# Convergence of Binomial Option Pricing under Nonconstant Volatility

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This Demonstration is a continuation and test of the validity of a modeling approach presented by the Wolfram Demonstration European Binomial Option Pricing with Nonconstant Volatility. That Demonstration presents a model for pricing an option using binomial option pricing techniques when volatility of the underlying asset is not deemed to be constant through time.

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Contributed by: Tom Stannard (November 2015)

Open content licensed under CC BY-NC-SA

## Snapshots

## Details

When you choose the number of time steps, the Demonstration calculates expected values from the models for that number of time steps and each number of time steps preceding it.

The number of time steps you set relates only to the nonrecombining approach. Once chosen, the total number of calculations needed to calculate the value is found. In the nonrecombining case, there are calculations after all the possible prices have been calculated and maximums taken at the terminal nodes (i.e., once the process for the underlying value has been estimated using the binomial tree).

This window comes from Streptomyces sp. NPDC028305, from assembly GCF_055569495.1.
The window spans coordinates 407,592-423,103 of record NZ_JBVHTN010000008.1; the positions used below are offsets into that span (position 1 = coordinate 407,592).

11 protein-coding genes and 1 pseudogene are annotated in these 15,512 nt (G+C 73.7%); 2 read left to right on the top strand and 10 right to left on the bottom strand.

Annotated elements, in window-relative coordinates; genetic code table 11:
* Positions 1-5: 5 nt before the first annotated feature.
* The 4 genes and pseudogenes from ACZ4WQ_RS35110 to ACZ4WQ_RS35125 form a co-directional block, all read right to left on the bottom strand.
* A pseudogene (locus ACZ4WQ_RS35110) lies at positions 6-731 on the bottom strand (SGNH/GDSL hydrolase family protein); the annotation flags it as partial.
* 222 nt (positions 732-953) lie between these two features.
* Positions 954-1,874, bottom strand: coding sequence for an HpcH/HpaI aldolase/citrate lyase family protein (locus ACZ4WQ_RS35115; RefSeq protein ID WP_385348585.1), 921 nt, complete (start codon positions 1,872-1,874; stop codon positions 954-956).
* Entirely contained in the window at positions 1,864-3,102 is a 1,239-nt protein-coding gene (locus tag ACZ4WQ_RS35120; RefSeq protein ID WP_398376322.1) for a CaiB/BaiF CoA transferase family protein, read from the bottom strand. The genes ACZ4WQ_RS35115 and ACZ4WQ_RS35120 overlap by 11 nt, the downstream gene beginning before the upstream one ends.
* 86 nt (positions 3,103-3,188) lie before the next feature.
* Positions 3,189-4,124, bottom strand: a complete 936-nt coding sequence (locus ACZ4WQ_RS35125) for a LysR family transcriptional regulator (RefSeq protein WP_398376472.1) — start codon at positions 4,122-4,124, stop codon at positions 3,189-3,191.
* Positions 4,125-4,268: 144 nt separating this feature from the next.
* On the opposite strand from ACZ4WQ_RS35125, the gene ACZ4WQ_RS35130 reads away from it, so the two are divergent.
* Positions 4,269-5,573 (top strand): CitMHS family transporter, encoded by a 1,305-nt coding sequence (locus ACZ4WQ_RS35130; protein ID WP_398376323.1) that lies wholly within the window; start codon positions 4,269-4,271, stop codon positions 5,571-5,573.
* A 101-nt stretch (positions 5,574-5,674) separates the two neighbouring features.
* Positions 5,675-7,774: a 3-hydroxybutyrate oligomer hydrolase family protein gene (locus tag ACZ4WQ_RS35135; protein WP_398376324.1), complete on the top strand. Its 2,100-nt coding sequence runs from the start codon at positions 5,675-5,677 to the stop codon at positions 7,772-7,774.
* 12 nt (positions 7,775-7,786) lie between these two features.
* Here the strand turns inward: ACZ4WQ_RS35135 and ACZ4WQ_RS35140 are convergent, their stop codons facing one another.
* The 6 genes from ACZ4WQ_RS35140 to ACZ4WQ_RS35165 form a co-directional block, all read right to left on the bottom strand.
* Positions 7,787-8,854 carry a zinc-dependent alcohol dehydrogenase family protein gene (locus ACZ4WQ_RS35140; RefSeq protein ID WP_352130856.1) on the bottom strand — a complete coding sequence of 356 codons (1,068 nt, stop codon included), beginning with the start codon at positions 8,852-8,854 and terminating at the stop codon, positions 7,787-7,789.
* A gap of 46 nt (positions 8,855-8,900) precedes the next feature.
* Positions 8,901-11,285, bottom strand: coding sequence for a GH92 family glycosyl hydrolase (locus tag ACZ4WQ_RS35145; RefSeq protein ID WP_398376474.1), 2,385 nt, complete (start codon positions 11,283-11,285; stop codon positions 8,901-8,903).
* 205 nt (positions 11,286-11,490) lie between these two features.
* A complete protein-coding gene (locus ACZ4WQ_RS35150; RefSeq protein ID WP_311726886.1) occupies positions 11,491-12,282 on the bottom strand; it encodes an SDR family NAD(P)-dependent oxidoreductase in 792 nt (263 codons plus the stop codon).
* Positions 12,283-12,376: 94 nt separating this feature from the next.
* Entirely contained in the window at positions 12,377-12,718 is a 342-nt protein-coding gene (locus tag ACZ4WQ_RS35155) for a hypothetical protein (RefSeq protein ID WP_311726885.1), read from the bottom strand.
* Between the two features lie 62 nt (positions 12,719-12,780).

Following this, the total number of calculations is used to solve how many time steps the recombining approach would use to match that number of total calculations. For instance, if is chosen to be , there are calculations required by the nonrecombining approach. The Demonstration takes and solves for (the total number of calculations for the recombining approach given time steps). In this case, the closest number of time steps that yields this number of calculations is (giving total calculations). Therefore, when the nonrecombining approach is set at time steps (and the Demonstration depicts expected value calculations), the recombining approach will be set at time steps and depict expected value calculations. This is done simply to enhance the visual descriptiveness of the Demonstration.

For the estimation of the Black–Scholes value, note that we cannot estimate the volatility for the process of the underlying asset through time as it is not constant (that is, we cannot directly estimate the process for ). However, we can estimate the distribution of (the terminal value; see [3]). This means that we can calculate a volatility of the terminal value of the underlying asset. The volatility calculation in the original Demonstration after moves is:

.

For the Black–Scholes estimation this simply reduces to:

.

References

[1] G. Guthrie, "Learning Options and Binomial Trees," *Wilmott Journal: The International Journal of Innovative Quantitative Finance Research*, 3(1), 2011 pp. 1–23. doi:10.1002/wilj.42.

[2] J. C. Cox, S. A. Ross, and M. Rubinstein, "Option Pricing: A Simplified Approach," *Journal of Financial Economics,* 7(3), 1979 pp. 229–263. doi:10.1016/0304-405X(79)90015-1.

[3] J. C. Hull, *Options, Futures, and Other Derivatives*, 8th ed., Boston: Prentice Hall, 2012.

## Permanent Citation